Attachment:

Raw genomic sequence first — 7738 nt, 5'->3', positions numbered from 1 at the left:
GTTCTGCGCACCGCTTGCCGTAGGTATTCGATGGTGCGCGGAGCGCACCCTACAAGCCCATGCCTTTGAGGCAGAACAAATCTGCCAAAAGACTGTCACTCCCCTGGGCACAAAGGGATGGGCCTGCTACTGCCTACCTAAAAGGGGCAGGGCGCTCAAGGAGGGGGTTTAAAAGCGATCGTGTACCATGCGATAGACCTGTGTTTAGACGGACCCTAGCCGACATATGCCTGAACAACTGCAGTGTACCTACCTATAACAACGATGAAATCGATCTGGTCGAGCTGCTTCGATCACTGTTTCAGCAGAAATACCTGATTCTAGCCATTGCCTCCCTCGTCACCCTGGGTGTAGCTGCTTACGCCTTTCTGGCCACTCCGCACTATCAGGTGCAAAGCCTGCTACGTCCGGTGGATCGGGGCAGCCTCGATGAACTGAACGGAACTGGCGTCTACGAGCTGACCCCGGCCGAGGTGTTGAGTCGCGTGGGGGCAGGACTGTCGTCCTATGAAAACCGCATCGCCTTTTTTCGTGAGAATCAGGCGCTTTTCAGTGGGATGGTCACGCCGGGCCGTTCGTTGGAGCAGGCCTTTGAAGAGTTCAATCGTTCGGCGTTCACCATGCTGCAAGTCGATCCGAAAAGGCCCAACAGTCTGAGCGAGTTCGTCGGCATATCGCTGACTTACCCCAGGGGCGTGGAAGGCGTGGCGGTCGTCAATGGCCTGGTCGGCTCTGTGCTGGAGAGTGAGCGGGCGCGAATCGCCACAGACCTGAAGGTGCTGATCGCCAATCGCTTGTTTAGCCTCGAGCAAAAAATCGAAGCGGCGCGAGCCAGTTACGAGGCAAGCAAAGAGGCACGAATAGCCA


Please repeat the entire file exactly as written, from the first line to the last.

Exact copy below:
Raw genomic sequence first — 7738 nt, 5'->3', positions numbered from 1 at the left:
GTTCTGCGCACCGCTTGCCGTAGGTATTCGATGGTGCGCGGAGCGCACCCTACAAGCCCATGCCTTTGAGGCAGAACAAATCTGCCAAAAGACTGTCACTCCCCTGGGCACAAAGGGATGGGCCTGCTACTGCCTACCTAAAAGGGGCAGGGCGCTCAAGGAGGGGGTTTAAAAGCGATCGTGTACCATGCGATAGACCTGTGTTTAGACGGACCCTAGCCGACATATGCCTGAACAACTGCAGTGTACCTACCTATAACAACGATGAAATCGATCTGGTCGAGCTGCTTCGATCACTGTTTCAGCAGAAATACCTGATTCTAGCCATTGCCTCCCTCGTCACCCTGGGTGTAGCTGCTTACGCCTTTCTGGCCACTCCGCACTATCAGGTGCAAAGCCTGCTACGTCCGGTGGATCGGGGCAGCCTCGATGAACTGAACGGAACTGGCGTCTACGAGCTGACCCCGGCCGAGGTGTTGAGTCGCGTGGGGGCAGGACTGTCGTCCTATGAAAACCGCATCGCCTTTTTTCGTGAGAATCAGGCGCTTTTCAGTGGGATGGTCACGCCGGGCCGTTCGTTGGAGCAGGCCTTTGAAGAGTTCAATCGTTCGGCGTTCACCATGCTGCAAGTCGATCCGAAAAGGCCCAACAGTCTGAGCGAGTTCGTCGGCATATCGCTGACTTACCCCAGGGGCGTGGAAGGCGTGGCGGTCGTCAATGGCCTGGTCGGCTCTGTGCTGGAGAGTGAGCGGGCGCGAATCGCCACAGACCTGAAGGTGCTGATCGCCAATCGCTTGTTTAGCCTCGAGCAAAAAATCGAAGCGGCGCGAGCCAGTTACGAGGCAAGCAAAGAGGCACGAATAGCCA